Friday, November 30, 2012

I can't deny any longer that the holidays are getting close.  Yesterday I went through my stash with my list.  Word of advise...don't give someone a hand knitted present unless you are prepared to do so forever.  I wish I were better at organizing my time.  I plan to use stash yarn as much as possible.

I spent some time on my proposals for the summer issue of Cast On.  The selection meeting is next week.

TKGA has been updating their website and I did not get any new orders during that process.  It is up and running now and is quite nice.  Take a look.  New website  There is a photo of me on the home page.  I think it is the Argyle class from the Reno Knit and Crochet Show.  I hate having my photo taking but I try to be a good sport. 

I didn't get many lessons to review during the holidays.  Things really slow down this time of year as everyone seems to think they will knit Christmas presents.

The tip for this week is how to seam stockinette stitch.  Since I did how to seam garter stitch a few weeks ago, I thought I should probably add the mattress stitch. 

Seaming stockinette stitch is the most satisfying of all seams.  When done properly, it is completely invisible.  What makes a good seam?  The rows on either side of the seam must line up.  Before you begin, identify where you will place the seam.  You will use the horizontal bars between the selvedge edge and the first column of stitches.  This is one reason to block the pieces first and to flatten the selvedge stitches.  It make it much easier to see where to place the seam.  If you are having trouble seeing this, consider marking the first column of stitches with waste yarn so you don't get off.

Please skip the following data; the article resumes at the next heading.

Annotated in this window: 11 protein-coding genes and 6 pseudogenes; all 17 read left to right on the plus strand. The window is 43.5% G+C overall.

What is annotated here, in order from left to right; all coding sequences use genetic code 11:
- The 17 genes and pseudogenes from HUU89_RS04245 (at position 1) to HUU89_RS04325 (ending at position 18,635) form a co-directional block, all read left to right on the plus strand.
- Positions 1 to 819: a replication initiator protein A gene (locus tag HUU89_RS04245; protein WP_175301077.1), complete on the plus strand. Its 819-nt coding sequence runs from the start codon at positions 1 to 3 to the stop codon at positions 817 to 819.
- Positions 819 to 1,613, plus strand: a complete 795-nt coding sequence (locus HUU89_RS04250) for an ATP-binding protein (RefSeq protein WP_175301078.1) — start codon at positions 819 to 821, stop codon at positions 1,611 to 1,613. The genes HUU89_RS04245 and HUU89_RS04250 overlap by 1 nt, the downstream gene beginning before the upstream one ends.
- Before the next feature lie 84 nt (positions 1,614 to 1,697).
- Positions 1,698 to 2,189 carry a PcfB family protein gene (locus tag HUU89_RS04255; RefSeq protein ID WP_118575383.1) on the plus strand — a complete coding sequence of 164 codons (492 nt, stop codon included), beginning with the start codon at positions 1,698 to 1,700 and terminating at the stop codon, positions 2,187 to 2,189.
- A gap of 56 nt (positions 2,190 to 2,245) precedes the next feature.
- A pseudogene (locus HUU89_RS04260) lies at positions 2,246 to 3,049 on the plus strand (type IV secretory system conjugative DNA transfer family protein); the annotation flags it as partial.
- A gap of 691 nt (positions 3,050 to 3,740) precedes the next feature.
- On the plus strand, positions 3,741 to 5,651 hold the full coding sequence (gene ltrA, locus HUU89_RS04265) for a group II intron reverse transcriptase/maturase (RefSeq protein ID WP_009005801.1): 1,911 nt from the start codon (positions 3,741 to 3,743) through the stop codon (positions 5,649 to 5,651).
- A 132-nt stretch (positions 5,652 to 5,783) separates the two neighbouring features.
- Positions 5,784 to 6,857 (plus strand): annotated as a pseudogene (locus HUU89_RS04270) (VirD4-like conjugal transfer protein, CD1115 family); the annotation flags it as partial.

Begin with the "Figure 8" which I discussed in the entry for October 26th.  One the Figure 8 is complete you insert your needle into the piece on the left in the same hole between the horizontal bars where the yarn came out.  You bring your needle under the horizontal bar and then bring it up into the hole on the other side of the bar.  You repeat this process on the right side, always inserting the needle into the same hole where the yarn came out.


Some sources tell you that you can go under two horizontal bars on each side. Yes, this does work and it might be quicker but it is much easier to get off so that the rows don't align properly. When I was reviewing submissions for Level 2 of the Masters Program, I noted that this was a very common problem. Going under each horizontal bar may take more time but it will give you a better looking seam.

The photo shows the completed seam.  Notice that two column of stitches line up exactly.  This swatch also demonstrates why tension is important.  Many knitters have tension issues at the selvedges.  When the pieces are seamed, the stitches on one side differ in size which detracts from the appearance.  The stitch in this swatch have nice tension.